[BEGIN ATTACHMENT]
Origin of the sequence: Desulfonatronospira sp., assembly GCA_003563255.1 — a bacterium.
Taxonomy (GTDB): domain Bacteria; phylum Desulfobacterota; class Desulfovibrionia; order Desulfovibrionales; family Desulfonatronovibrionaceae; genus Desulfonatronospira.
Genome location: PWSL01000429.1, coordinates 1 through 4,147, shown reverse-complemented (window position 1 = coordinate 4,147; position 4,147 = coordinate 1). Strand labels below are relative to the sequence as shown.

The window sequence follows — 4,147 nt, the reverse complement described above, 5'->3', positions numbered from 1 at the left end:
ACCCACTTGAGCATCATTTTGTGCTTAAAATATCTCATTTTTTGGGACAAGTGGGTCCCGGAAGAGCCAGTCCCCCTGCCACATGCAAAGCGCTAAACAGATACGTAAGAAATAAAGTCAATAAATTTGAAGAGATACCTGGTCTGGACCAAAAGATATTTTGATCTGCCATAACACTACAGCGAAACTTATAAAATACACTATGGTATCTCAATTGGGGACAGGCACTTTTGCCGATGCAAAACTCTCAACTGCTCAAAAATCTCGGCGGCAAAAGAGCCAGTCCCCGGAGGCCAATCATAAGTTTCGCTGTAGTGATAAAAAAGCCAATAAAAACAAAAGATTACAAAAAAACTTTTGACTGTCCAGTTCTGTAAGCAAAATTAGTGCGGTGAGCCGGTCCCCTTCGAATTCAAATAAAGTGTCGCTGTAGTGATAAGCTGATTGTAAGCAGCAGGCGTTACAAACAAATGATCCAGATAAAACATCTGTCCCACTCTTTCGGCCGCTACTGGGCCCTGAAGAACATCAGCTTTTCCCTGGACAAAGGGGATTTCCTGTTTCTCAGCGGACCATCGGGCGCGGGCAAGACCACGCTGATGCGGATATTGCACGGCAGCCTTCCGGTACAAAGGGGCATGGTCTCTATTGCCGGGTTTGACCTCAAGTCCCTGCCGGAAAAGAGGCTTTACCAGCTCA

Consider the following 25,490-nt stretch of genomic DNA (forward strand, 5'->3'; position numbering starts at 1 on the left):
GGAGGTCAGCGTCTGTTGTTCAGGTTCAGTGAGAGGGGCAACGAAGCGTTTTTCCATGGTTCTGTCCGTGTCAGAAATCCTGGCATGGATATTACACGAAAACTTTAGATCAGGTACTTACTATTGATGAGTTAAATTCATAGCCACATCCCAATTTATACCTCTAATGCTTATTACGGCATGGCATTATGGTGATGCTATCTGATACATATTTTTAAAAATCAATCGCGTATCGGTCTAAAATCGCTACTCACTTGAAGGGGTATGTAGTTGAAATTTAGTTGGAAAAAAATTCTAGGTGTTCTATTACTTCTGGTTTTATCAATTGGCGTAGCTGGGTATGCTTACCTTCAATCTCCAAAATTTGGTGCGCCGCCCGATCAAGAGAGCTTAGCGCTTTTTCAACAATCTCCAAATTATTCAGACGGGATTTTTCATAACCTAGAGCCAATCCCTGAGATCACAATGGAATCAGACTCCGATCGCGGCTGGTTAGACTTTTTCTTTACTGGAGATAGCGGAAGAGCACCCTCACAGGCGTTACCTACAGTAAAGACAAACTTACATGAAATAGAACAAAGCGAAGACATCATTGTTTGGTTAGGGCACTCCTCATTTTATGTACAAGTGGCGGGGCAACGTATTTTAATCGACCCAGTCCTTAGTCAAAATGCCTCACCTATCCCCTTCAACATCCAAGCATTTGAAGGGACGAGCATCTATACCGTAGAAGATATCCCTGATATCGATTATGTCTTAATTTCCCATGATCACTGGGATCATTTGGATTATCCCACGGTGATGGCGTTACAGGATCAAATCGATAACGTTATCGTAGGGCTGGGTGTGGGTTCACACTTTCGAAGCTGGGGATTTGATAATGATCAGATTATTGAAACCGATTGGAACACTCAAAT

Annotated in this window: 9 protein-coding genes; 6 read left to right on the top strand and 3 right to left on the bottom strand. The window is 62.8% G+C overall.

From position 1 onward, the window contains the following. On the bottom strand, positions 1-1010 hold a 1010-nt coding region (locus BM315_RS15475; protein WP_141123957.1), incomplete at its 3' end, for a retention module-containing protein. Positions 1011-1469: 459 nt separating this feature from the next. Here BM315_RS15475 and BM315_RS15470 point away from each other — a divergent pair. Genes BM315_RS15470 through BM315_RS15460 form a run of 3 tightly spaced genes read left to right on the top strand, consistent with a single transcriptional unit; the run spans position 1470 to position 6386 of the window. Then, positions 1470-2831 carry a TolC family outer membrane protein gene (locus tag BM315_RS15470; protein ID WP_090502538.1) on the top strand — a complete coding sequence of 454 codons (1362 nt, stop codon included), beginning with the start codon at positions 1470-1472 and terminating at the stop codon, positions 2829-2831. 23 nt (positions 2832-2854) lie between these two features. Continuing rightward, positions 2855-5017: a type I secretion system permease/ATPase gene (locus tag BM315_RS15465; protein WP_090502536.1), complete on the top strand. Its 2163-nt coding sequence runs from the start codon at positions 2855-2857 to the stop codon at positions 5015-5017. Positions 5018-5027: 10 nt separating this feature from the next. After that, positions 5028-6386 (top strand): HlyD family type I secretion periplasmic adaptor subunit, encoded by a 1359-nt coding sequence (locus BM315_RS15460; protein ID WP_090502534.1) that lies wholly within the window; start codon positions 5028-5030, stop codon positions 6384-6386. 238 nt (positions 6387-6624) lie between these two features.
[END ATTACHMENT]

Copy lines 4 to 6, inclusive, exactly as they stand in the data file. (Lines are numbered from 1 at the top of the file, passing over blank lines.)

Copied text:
The window sequence follows — 4,147 nt, the reverse complement described above, 5'->3', positions numbered from 1 at the left end:
ACCCACTTGAGCATCATTTTGTGCTTAAAATATCTCATTTTTTGGGACAAGTGGGTCCCGGAAGAGCCAGTCCCCCTGCCACATGCAAAGCGCTAAACAGATACGTAAGAAATAAAGTCAATAAATTTGAAGAGATACCTGGTCTGGACCAAAAGATATTTTGATCTGCCATAACACTACAGCGAAACTTATAAAATACACTATGGTATCTCAATTGGGGACAGGCACTTTTGCCGATGCAAAACTCTCAACTGCTCAAAAATCTCGGCGGCAAAAGAGCCAGTCCCCGGAGGCCAATCATAAGTTTCGCTGTAGTGATAAAAAAGCCAATAAAAACAAAAGATTACAAAAAAACTTTTGACTGTCCAGTTCTGTAAGCAAAATTAGTGCGGTGAGCCGGTCCCCTTCGAATTCAAATAAAGTGTCGCTGTAGTGATAAGCTGATTGTAAGCAGCAGGCGTTACAAACAAATGATCCAGATAAAACATCTGTCCCACTCTTTCGGCCGCTACTGGGCCCTGAAGAACATCAGCTTTTCCCTGGACAAAGGGGATTTCCTGTTTCTCAGCGGACCATCGGGCGCGGGCAAGACCACGCTGATGCGGATATTGCACGGCAGCCTTCCGGTACAAAGGGGCATGGTCTCTATTGCCGGGTTTGACCTCAAGTCCCTGCCGGAAAAGAGGCTTTACCAGCTCA

Consider the following 25,490-nt stretch of genomic DNA (forward strand, 5'->3'; position numbering starts at 1 on the left):